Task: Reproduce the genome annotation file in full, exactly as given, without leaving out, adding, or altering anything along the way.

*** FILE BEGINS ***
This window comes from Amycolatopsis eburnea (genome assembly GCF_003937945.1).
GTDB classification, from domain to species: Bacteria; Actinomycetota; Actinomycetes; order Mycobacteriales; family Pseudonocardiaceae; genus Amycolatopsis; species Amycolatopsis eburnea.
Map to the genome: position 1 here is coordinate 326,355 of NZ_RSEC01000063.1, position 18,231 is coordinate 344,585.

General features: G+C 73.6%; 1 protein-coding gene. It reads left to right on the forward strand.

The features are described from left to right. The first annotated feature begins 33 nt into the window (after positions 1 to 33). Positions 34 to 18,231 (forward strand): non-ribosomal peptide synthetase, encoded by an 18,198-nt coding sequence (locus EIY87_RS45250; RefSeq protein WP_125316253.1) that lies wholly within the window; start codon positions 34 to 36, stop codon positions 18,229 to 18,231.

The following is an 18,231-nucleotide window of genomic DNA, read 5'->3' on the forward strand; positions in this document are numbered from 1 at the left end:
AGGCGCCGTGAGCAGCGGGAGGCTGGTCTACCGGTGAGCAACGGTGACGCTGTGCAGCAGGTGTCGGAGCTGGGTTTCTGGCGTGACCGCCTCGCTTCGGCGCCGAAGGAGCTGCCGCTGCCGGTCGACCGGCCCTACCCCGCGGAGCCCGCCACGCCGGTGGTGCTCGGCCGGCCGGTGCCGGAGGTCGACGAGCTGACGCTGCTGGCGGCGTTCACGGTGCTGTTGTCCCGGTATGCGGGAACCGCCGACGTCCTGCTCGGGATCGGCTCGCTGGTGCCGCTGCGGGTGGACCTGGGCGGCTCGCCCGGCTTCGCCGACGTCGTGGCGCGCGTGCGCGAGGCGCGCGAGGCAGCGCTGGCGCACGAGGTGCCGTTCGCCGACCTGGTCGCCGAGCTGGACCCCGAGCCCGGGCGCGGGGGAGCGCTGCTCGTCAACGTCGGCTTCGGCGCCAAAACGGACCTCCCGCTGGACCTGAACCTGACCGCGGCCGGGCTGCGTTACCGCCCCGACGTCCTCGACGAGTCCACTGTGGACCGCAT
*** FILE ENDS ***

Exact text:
This window comes from Amycolatopsis eburnea (genome assembly GCF_003937945.1).
GTDB classification, from domain to species: Bacteria; Actinomycetota; Actinomycetes; order Mycobacteriales; family Pseudonocardiaceae; genus Amycolatopsis; species Amycolatopsis eburnea.
Map to the genome: position 1 here is coordinate 326,355 of NZ_RSEC01000063.1, position 18,231 is coordinate 344,585.

General features: G+C 73.6%; 1 protein-coding gene. It reads left to right on the forward strand.

The features are described from left to right. The first annotated feature begins 33 nt into the window (after positions 1 to 33). Positions 34 to 18,231 (forward strand): non-ribosomal peptide synthetase, encoded by an 18,198-nt coding sequence (locus EIY87_RS45250; RefSeq protein WP_125316253.1) that lies wholly within the window; start codon positions 34 to 36, stop codon positions 18,229 to 18,231.

The following is an 18,231-nucleotide window of genomic DNA, read 5'->3' on the forward strand; positions in this document are numbered from 1 at the left end:
AGGCGCCGTGAGCAGCGGGAGGCTGGTCTACCGGTGAGCAACGGTGACGCTGTGCAGCAGGTGTCGGAGCTGGGTTTCTGGCGTGACCGCCTCGCTTCGGCGCCGAAGGAGCTGCCGCTGCCGGTCGACCGGCCCTACCCCGCGGAGCCCGCCACGCCGGTGGTGCTCGGCCGGCCGGTGCCGGAGGTCGACGAGCTGACGCTGCTGGCGGCGTTCACGGTGCTGTTGTCCCGGTATGCGGGAACCGCCGACGTCCTGCTCGGGATCGGCTCGCTGGTGCCGCTGCGGGTGGACCTGGGCGGCTCGCCCGGCTTCGCCGACGTCGTGGCGCGCGTGCGCGAGGCGCGCGAGGCAGCGCTGGCGCACGAGGTGCCGTTCGCCGACCTGGTCGCCGAGCTGGACCCCGAGCCCGGGCGCGGGGGAGCGCTGCTCGTCAACGTCGGCTTCGGCGCCAAAACGGACCTCCCGCTGGACCTGAACCTGACCGCGGCCGGGCTGCGTTACCGCCCCGACGTCCTCGACGAGTCCACTGTGGACCGCAT